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I have a question about the first programming assignment in Dan Boneh's cryptography course on Coursera. You're given 10 ciphertexts that were encrypted with the same key and you can presumably assume that the plaintext consists of letters and whitespace only.

The hint gives that you should consider what happens when a whitespace is xor-ed with a letter. The idea is to check whether the xor-ed subparts of the ciphertext combinations correspond to a letter, which should allow us to figure out the key.

If we do find a letter, I think we should be able to recover that part of the key, that corresponds to the letter we're currently processing, by doing the following:

Let c_sub1 and c_sub2 be the sub-parts of the ciphertexts c1 and c2 that we currently check and let m_sub1 and m_sub2 be the corresponding sub-parts of the plaintexts. One of m_sub1 or m_sub2 must be a whitespace. To figure out which one, we try the following: Assuming m_sub1 is a whitespace, get the corresponding sub-part of the key (k_sub) by xor-ing c_sub1 with 00100000 (the binary representation of a whitespace char), k_sub = xor(c_sub1,00100000), and check if encrypting the case-flipped letter (since xor-ing with a white space flips the case of a letter) with k_sub yields c_sub2, if it does we should know that k_sub is the correct sub-part of the key. If not, try the same with assuming that m_sub2 is a whitespace.

I can't find any logical mistake in that reasoning, but my implementation yields an incorrect solution and I'm fairly sure I've eliminated all other bug possibilities. Can anybody tell me whether this approach is wrong, please?

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check if encrypting the case-flipped letter (since xor-ing with a white space flips the case of a letter) with k_sub yields c_sub2, if it does we should know that k_sub is the correct sub-part of the key. If not, try the same with assuming that m_sub2 is a whitespace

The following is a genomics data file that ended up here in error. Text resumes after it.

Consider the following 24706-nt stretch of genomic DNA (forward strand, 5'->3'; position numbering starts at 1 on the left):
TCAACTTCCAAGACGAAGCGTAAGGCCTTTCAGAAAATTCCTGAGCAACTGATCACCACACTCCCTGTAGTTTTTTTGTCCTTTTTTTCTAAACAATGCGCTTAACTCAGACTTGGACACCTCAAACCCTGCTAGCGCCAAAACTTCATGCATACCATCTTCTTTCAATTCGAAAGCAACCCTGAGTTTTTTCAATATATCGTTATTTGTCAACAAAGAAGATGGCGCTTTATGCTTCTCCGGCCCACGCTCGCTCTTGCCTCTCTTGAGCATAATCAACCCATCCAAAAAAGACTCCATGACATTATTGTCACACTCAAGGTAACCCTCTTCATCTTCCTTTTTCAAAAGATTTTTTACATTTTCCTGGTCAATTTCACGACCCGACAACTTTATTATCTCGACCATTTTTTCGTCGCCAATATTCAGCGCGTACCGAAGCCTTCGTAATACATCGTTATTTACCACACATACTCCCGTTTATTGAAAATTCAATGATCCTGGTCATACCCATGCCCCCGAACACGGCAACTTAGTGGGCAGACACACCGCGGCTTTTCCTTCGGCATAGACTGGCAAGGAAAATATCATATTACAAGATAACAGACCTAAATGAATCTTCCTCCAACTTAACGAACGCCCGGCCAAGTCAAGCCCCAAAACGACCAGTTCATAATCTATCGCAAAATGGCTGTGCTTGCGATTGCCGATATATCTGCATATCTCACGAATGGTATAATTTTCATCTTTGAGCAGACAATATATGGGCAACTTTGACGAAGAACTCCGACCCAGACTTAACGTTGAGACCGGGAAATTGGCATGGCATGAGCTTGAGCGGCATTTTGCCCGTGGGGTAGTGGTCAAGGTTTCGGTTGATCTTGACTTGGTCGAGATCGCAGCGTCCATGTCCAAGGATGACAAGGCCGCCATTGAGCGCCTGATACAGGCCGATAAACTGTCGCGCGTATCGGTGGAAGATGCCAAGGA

Currently you are pairing two ciphertext streams, while you have 10 of them. You should choose one stream out of 10 and then perform the XOR with all other 9 at the same position. If most of those streams return letters (and no invalid combinations of a XOR - but that's harder to test) then you can be pretty certain that the encrypted character is a space, and you can find the key by the XOR you perform in your answer.

I think it might be the case in Boneh's assignment, but beware that you may encounter plaintext combinations that together may produce a letter as well. So you cannot simply perform a XOR with two streams, and validate your guess that way. The more streams you have, the more sure you are; in the end you can of course validate by looking at the plaintext messages as well and/or use your language skills to fill in the blanks.


If I remember correctly I took it on a bit differently. I took one stream, iterated over all characters in the alphabet (note: the possible input characters is called "the alphabet" here, I don't mean the ABC) for each position, and then XOR'ed all three together. If all streams produced results in the alphabet then I hit the right character. This allows you to only handle characters in the alphabet, not weird XOR combinations.